Content Warning: Anxiety, Claustrophobia
She finds a cardboard box in her cobweb covered basement
next to the dusty plastic Easter eggs and the toy drum filled
with white and orange ping-pong balls. To be stuck in a
cardboard box, a suffocation of a world built for you. To
keep you in its incarceration. To trap you in its comfort
until it comes apart and everything inside falls.
Is that a sea of living lungs who will see every breath she
takes? Does the hair over her face cover enough to be a
translucent shield but not too much as to make her a solid
curtain amidst a field of open windows? Is the thumping of
her heart too loud that every beat playing in her eat hits a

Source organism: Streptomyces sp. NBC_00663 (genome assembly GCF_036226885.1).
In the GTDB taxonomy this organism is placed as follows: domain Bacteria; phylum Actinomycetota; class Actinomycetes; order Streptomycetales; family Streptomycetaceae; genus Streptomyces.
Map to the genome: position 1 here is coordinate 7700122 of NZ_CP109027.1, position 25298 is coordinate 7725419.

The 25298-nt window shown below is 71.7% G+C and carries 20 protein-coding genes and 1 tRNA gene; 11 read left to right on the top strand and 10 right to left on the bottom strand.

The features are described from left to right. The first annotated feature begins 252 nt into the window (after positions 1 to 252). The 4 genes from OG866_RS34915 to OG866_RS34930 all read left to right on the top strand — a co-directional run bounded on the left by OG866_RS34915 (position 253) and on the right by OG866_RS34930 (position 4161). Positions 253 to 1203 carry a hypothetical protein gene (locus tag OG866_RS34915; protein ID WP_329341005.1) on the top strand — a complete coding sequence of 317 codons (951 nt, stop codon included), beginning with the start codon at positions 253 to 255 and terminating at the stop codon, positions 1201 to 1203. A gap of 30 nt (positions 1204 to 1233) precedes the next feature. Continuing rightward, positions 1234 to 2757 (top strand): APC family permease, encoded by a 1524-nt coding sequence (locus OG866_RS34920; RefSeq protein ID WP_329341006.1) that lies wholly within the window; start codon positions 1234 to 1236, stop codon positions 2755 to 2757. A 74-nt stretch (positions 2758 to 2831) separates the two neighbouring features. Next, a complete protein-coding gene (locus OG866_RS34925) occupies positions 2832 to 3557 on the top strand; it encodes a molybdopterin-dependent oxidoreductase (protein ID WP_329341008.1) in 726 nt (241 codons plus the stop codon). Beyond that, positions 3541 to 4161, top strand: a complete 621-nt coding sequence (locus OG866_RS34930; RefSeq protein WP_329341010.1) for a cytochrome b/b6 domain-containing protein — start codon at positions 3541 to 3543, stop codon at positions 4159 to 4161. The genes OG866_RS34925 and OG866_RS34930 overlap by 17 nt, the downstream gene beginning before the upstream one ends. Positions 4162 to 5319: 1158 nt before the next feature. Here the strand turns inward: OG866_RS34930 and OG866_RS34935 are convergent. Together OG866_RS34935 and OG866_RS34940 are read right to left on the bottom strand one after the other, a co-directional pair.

resonant frequency with her steps, sending vibrations through
hidden capillaries in the air so that all the eyes on the walls,
floor, grandfather clock, and gymnasium intercom ignite.
And she becomes a silhouette of herself drifting
through these spotlighted halls. A pinch of sodium nitrate
in a glass of water. To solve, she dissolves, dissociates.
The cardboard box is more welcoming than before. At
least its suffocation is done alone in the dark. Loneliness
is a strange thing if you think about it. She thinks she can’t
live with it, but put her in that sea of lungs blowing their
eyes through the open windows her hair can only do so
much to shield, she knows she can’t live without it.